Peggy Oglivie (7)

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JEAN was now a widow.  Poor old Tammas was dead, and his wife missed him sadly; chiefly because she had no one to scold and no on to serve, and both were necessary to her as her very breath.  She was quite a prosperous woman too, which made her isolation all the more unendurable.  Her little shop wore the aspect of a perfect paradise to the youthful population of Burnside; but, as she dealt out its sweets, her temper grew more and more bitter, and her words sharper and sharper.

    Jean was sitting one day behind her little counter, waiting upon her customers, two of whom were in anxious consultation outside the window, as to the most economical expenditure of a bawbee (halfpenny, called a bawbee from its having been the first coin which bore the baby-face of the hapless Mary Stuart).  They were as yet undecided as to whether "Gibraltar rock" or "sugar bools" would "pairt best," that is, go furthest on an equal division, when old Mr. Haldane drew near.

    It was shortly after his nephew's return from Bleaktown, on the occasion of his introduction to Mrs. Rose, that the old man found a pretext for the visit with which he was about to honour Jean.  She had more than once repulsed him already, but he had special reasons for this particular visit, and was not a man to suffer from such repulse as hers.  His nephew had taken the first opportunity he could find, to tell him that he must have been deceived by Captain Oglivie on the subject of his marriage; and if there was one thing more than another which the old man detested, it was the supposition that it was possible for him to be deceived at all.  He was, therefore, bent upon knowing the true state of the case.

    "Good day to you," he said, in his blandest tones, as he entered the little shop.

    But Jean, stiff and unrecognizing, looked up at him, and asked if there was anything she could serve him with.

    "I came to ask whether there was anything you wanted in the way of repairs," he answered, with a smile at the old woman's independent manner.

    "Naething, I thank ye," she answered, shortly.

    "Rents hae been risin'," he went on; "only last term Lucky Simpson offered my agent twa pund mair for this bit place, but I told him ye were a steady payer, and bade him refuse the offer."

    "It's an ill-dune thing to tak a hoose ower a body's heid," she broke in; " I never kent it prosper."

    "It hasna prospered in this instance," he answered; "ye may hae the place as lang as ye like to keep it."

    "It's dootless kind o' ye," said Jean, "but I winna be beholden to you, David Haldane."

    There was a toss of her grey head and flash of her grey eye as she said this, which recalled a high-spirited lass to his memory, whose beauty and brightness had been the loadstar of his early manhood; and he stood looking at her, and wondering at her freedom and spirit, in half-amused surprise.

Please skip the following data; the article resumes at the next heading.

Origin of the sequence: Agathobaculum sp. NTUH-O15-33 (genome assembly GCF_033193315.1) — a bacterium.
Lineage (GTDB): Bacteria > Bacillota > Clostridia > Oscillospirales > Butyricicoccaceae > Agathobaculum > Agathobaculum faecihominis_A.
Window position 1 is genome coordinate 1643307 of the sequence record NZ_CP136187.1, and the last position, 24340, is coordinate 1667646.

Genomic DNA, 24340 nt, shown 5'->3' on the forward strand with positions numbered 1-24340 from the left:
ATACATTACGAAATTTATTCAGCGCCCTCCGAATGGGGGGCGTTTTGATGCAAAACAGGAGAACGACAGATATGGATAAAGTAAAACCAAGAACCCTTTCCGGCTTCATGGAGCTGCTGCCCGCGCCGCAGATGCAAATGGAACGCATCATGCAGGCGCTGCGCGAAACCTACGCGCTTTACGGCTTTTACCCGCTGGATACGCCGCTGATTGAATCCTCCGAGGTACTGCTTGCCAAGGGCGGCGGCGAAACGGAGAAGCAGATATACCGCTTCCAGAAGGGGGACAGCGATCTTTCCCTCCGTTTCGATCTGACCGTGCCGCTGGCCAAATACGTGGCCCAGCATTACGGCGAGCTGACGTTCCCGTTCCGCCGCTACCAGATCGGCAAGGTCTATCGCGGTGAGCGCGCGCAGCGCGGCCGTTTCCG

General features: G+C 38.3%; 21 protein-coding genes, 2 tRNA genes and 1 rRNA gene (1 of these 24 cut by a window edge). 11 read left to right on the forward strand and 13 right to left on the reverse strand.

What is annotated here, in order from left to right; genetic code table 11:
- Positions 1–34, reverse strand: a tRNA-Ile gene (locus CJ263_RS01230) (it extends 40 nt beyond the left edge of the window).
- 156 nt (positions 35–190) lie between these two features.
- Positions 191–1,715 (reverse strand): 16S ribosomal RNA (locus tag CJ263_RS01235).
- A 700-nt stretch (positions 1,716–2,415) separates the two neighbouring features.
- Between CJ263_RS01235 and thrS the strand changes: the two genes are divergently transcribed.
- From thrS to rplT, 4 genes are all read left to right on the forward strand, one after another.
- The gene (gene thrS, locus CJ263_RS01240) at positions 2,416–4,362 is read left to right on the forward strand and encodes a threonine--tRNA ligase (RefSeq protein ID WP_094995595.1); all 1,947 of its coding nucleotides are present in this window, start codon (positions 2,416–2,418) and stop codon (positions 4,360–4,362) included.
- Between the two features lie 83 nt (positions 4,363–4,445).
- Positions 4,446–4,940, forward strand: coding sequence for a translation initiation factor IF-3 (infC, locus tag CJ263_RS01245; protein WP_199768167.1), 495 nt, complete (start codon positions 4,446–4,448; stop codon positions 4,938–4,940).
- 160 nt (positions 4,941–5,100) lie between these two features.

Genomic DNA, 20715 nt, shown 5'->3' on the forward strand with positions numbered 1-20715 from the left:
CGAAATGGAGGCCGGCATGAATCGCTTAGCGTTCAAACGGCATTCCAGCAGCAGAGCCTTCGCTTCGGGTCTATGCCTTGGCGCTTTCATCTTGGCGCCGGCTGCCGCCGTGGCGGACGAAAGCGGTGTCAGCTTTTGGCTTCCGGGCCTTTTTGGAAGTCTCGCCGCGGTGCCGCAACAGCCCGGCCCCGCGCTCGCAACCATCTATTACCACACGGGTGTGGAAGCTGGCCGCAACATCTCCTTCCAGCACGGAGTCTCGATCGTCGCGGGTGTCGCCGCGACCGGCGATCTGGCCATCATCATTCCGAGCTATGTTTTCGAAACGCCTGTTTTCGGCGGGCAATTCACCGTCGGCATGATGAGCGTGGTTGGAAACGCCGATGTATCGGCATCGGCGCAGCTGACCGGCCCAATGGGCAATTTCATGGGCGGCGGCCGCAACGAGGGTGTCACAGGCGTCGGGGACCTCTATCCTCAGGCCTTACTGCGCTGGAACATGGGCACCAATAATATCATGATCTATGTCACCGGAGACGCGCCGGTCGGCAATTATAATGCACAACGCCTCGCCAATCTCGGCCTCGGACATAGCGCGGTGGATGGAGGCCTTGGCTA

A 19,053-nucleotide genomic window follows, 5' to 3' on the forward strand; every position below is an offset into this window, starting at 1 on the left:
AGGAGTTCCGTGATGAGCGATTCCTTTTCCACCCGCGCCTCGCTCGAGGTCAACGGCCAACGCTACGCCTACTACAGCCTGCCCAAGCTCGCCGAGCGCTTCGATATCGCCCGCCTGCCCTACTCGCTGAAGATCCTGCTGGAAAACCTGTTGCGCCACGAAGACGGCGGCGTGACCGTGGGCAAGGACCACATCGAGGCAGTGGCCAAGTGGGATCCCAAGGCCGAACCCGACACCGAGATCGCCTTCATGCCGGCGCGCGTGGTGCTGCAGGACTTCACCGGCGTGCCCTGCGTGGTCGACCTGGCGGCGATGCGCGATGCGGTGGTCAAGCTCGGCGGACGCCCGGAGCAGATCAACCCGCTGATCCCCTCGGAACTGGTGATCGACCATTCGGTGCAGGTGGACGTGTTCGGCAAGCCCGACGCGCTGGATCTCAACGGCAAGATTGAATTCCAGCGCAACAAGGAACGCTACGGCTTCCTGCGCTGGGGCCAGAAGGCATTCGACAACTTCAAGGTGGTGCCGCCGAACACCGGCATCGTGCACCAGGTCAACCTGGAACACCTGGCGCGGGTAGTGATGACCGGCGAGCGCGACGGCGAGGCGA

But the old woman's tongue had been loosened, and ran away with her, thenceforth.  "If it hadna been you, I would have had a bein hoose bye (besides) this ower my held, and my kindly auld man would hae been livin' yet.  He jist pined away in the back-shop there."

    "I don't see how I can be held accountable for that," her hearer interrupted.

    But Jean paid not the slightest heed to the interruption, but went on boldly.  "An' the bairn I nursed on my knee, and that was like my ain, though she was an Oglivie, ye hae driven awa to get her livin' in a foreign land, because ye coveted the heritage o' the orphan."

    Like other and greater rhetoricians, Jean was unmindful of the stricter meaning of words; she forgot that Peggy's father was still alive.  But she had hit hard, and her hearer winced a little.

    "Ye're a changed man, David Haldane, since I first kent ye; the siller's hardened yere hert."

    Again that flash of resemblance, this time extending to the tones of the voice.  Perhaps she was related to her whom she thus strangely brought to mind.

    "Ye're a bauld woman to speak in that way to ane that can tak the bread oot o' yere mouth.  Where do ye come frae?"

    "Frae' yont the hills," said Jean.  "Ye hae nae mind o' me.  I have often thocht ye maun mind, but didna' care to let on since ye had grown a grandee; but I see ye hae clean forgotten, or ye wadna speak o' takin' the bread oot o' my mouth.  I wadna like to stand in your shoon in the day of judgment gin ye daur to do ' t."

    Mr. Haldane had had enough.  He held up his hand to deprecate further words, and said quietly—he could afford to be calm, for the other was unjust—"I came here in kindness, woman, and I hardly understand how we have come to this.  Ye mind me of some one I knew; will you tell me your maiden name?"

    Jean rose from her seat, still tall and stately, and looked straight into his eyes. "I'm Jean M'Duff."

    "Surely no?"

    "I tell ye I'm Jean M'Duff—the same ye wranged lang sync, and threw away, when ye had wooed and won, for a jealous fancy o' yere ain."